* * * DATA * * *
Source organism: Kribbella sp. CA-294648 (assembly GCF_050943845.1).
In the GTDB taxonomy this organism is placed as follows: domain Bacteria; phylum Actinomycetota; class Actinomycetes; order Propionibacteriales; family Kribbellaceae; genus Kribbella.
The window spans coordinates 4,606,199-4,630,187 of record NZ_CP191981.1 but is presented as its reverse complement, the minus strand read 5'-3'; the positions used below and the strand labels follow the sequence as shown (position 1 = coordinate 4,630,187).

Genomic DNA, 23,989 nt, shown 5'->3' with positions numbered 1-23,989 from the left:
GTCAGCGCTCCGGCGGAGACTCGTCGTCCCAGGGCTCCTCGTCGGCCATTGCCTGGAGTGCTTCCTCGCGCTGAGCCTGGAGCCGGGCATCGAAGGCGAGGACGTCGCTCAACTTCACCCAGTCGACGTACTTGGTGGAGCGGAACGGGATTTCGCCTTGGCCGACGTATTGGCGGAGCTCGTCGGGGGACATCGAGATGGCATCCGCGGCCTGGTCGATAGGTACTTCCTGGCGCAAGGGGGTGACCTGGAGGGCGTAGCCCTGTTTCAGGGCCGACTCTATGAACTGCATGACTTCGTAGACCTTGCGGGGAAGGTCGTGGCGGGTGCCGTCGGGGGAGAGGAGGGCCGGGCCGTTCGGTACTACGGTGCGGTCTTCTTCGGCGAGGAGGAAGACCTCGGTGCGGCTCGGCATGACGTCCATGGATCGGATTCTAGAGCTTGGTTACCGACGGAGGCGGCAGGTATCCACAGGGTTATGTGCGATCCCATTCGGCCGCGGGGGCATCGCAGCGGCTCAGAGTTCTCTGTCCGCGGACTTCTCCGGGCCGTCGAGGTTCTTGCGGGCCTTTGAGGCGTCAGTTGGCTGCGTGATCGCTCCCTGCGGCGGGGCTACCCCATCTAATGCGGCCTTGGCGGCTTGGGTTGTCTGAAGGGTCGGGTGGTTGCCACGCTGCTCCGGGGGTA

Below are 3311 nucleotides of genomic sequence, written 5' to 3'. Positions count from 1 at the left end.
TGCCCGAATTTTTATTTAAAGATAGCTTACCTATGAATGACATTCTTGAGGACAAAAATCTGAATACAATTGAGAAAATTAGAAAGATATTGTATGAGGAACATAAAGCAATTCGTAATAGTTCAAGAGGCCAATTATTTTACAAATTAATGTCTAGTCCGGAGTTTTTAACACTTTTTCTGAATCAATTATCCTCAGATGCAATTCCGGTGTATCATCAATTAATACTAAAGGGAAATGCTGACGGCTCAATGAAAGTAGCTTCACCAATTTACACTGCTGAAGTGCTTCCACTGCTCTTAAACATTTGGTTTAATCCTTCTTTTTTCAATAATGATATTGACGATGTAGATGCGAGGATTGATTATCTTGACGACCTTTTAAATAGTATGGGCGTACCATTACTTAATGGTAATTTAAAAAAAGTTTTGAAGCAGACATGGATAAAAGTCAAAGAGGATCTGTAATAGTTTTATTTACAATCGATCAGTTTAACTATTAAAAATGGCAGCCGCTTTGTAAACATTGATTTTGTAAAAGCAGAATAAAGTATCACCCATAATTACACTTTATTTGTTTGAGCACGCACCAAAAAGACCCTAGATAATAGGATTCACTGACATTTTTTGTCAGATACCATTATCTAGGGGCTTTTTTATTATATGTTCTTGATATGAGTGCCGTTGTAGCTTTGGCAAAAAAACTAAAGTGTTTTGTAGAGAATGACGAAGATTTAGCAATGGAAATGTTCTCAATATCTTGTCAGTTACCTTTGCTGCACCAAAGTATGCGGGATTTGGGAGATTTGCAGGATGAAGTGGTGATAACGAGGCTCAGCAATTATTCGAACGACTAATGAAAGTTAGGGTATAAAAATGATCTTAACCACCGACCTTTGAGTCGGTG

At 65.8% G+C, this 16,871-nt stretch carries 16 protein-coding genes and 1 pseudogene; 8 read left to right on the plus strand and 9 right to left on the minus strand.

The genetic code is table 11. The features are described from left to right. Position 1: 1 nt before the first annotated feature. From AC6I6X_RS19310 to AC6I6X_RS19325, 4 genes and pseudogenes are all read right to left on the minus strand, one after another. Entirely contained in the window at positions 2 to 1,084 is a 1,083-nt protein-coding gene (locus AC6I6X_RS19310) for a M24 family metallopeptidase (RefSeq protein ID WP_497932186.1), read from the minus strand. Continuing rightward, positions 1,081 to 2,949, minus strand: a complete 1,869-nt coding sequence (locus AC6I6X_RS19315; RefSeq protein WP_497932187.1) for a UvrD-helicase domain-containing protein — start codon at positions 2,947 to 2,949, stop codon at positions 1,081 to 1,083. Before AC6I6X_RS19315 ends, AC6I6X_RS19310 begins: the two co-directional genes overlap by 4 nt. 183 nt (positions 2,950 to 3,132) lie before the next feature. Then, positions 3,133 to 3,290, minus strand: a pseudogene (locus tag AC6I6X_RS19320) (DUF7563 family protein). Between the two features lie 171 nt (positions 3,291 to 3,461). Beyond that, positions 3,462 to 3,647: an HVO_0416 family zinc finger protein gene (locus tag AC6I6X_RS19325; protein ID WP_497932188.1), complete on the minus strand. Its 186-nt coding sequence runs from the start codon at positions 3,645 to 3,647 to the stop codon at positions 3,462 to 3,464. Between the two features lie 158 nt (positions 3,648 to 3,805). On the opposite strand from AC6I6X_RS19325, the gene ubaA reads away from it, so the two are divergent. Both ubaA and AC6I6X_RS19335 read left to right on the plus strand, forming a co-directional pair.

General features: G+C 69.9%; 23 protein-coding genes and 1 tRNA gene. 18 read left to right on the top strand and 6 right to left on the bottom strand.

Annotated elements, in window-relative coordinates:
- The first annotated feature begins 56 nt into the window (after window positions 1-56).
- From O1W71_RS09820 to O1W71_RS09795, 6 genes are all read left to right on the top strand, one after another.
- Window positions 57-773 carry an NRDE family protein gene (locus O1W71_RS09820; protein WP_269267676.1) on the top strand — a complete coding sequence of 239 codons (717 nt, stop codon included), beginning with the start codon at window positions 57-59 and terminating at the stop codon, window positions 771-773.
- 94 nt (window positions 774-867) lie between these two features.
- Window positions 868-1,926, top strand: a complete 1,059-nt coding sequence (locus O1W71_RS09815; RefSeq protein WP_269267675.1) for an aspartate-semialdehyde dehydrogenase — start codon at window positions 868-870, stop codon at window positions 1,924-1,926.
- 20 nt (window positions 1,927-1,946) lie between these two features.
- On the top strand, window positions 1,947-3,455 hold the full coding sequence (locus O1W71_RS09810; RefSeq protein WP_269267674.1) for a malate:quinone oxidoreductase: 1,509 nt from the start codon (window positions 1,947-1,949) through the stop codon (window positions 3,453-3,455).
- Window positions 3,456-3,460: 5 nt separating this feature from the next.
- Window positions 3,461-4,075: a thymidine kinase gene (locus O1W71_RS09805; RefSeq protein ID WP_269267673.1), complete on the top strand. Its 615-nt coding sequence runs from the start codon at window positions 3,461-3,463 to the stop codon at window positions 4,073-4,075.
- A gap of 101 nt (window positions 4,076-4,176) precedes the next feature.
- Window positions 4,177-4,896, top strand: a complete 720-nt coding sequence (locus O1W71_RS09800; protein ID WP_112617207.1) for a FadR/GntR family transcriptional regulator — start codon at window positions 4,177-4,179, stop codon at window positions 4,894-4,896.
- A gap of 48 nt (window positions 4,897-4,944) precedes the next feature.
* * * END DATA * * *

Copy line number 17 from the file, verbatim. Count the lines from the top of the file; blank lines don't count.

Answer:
- 20 nt (window positions 1,927-1,946) lie between these two features.